I’m excited that Matt Yglesias responded1 to what I thought was a very good question about land-value taxes. In short, the tax base for a land-value tax is land’s unimproved value (i.e., neglecting the value from buildings or other improvements), so to first order a given parcel is taxed the same whether it’s overgrown with weeds or sites a beautifully restored craftsman.
Matt’s concern is that the idea is politically a non-starter:
But there is a big political economy problem with Georgism. The idea is to redistribute resources from landowners to non-landowners, but landowners are a majority of the American population…and they don’t want the land to get cheaper.
To the extent Georgism means a single2 land-value tax set to collect 100 percent of rents, I agree. This would impact American homeowners by distributing wealth to the minority who don’t own land. It would also be particularly burdensome because the land most Americans own doesn’t generate rents in the sense of liquid revenue paid by a tenant but merely grants them the right to live in their own home rent-free.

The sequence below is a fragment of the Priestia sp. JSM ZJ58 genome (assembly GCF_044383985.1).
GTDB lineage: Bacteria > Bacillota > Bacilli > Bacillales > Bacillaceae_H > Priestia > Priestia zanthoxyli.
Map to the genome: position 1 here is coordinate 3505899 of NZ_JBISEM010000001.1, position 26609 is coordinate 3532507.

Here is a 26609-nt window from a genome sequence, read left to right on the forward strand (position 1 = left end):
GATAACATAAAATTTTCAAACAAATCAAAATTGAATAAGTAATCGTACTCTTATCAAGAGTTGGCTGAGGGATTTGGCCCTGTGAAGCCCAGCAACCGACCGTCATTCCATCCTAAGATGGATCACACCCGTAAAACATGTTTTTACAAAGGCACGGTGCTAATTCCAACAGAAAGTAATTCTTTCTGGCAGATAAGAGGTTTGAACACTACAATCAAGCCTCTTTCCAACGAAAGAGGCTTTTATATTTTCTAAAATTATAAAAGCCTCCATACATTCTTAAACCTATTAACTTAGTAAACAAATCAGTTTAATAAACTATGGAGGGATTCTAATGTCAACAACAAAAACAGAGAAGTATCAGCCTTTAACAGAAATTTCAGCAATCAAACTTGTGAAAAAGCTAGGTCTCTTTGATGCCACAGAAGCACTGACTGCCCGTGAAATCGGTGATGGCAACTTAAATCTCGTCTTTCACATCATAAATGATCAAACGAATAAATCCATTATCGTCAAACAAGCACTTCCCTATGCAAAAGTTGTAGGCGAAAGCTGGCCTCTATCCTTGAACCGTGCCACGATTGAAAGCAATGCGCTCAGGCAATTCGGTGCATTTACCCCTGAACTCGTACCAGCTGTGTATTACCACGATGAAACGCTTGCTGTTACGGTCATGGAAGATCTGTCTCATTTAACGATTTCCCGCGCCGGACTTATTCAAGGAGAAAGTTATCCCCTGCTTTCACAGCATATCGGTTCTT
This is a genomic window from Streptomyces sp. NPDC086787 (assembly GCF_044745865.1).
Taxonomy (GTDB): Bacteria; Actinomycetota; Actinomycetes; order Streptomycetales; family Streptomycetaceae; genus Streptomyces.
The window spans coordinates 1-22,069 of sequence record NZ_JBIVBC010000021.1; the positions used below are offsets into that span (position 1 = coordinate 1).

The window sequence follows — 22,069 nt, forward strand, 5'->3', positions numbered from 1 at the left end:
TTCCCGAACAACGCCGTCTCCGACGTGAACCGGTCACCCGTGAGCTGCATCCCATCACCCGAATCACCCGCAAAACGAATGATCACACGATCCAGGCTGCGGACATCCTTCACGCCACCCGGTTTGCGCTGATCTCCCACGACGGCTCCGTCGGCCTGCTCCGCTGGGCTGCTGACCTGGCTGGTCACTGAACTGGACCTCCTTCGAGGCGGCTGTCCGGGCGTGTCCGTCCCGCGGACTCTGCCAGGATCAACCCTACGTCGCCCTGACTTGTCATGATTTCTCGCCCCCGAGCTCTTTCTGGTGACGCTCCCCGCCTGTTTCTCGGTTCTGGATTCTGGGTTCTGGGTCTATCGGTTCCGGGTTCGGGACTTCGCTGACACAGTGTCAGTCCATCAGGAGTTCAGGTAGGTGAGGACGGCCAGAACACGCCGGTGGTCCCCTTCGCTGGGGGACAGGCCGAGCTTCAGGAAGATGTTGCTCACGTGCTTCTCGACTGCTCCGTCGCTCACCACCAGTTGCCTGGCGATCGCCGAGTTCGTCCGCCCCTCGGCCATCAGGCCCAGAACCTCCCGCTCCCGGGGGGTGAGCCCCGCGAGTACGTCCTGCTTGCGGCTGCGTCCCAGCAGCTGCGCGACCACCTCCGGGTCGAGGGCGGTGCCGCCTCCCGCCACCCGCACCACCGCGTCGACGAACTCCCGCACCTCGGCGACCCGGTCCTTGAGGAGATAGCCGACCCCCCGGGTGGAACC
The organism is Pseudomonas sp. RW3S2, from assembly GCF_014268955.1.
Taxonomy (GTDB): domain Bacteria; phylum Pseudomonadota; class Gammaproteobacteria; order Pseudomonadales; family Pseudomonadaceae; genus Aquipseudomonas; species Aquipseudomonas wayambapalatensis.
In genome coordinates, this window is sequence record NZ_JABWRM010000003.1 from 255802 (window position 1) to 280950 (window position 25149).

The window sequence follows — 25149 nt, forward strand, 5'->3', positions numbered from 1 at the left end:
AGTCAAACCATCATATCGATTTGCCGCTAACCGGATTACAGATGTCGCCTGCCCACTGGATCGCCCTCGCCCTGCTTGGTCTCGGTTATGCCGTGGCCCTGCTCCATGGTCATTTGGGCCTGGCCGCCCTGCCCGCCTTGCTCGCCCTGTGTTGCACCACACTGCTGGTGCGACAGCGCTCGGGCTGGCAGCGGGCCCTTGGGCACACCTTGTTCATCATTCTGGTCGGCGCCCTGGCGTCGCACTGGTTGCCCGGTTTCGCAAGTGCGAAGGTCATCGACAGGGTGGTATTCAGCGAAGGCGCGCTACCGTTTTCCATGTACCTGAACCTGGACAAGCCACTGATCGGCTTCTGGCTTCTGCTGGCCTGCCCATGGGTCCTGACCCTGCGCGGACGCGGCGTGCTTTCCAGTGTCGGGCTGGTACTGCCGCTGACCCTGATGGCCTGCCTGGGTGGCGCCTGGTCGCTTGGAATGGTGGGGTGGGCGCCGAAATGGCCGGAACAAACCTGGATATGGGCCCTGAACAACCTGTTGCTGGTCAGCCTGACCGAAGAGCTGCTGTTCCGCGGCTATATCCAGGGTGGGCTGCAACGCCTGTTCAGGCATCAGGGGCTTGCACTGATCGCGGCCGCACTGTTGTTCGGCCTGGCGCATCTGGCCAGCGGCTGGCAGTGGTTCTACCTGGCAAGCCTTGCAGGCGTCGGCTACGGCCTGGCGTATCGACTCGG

But I think a more modest proposal would be vastly more palatable and still broadly beneficial. Instead of a single, 100 percent land-value tax, only replace existing property taxes and set the rate to be revenue neutral. This is still redistributive (otherwise we haven’t actually changed anything), but now in a more populist (read: politically feasible) way. Now, the flow of wealth isn’t from landowners to non-landowners but from those with high-value (especially unimproved) land to those with high-value assets on low-value property.
I’d love to see data, but my gut is that the typical single-family homeowner wouldn’t see much of a change, and that the brunt of the impact would be felt by people who are dramatically underutilizing their land: owners of low-density (read: single-level) parking lots in dense downtowns; landlords renting out old apartments next to newer higher-density housing; single-family homes near new mass transit hubs; single-story storefronts in local commercial hubs; and run-down houses in up-and-coming neighborhoods. These examples come to mind because I see them regularly, they are exactly the type of land that I’d rather see redeveloped and put to better use, and it seems like a modest land-value tax would be an important first step in creating aligned incentives.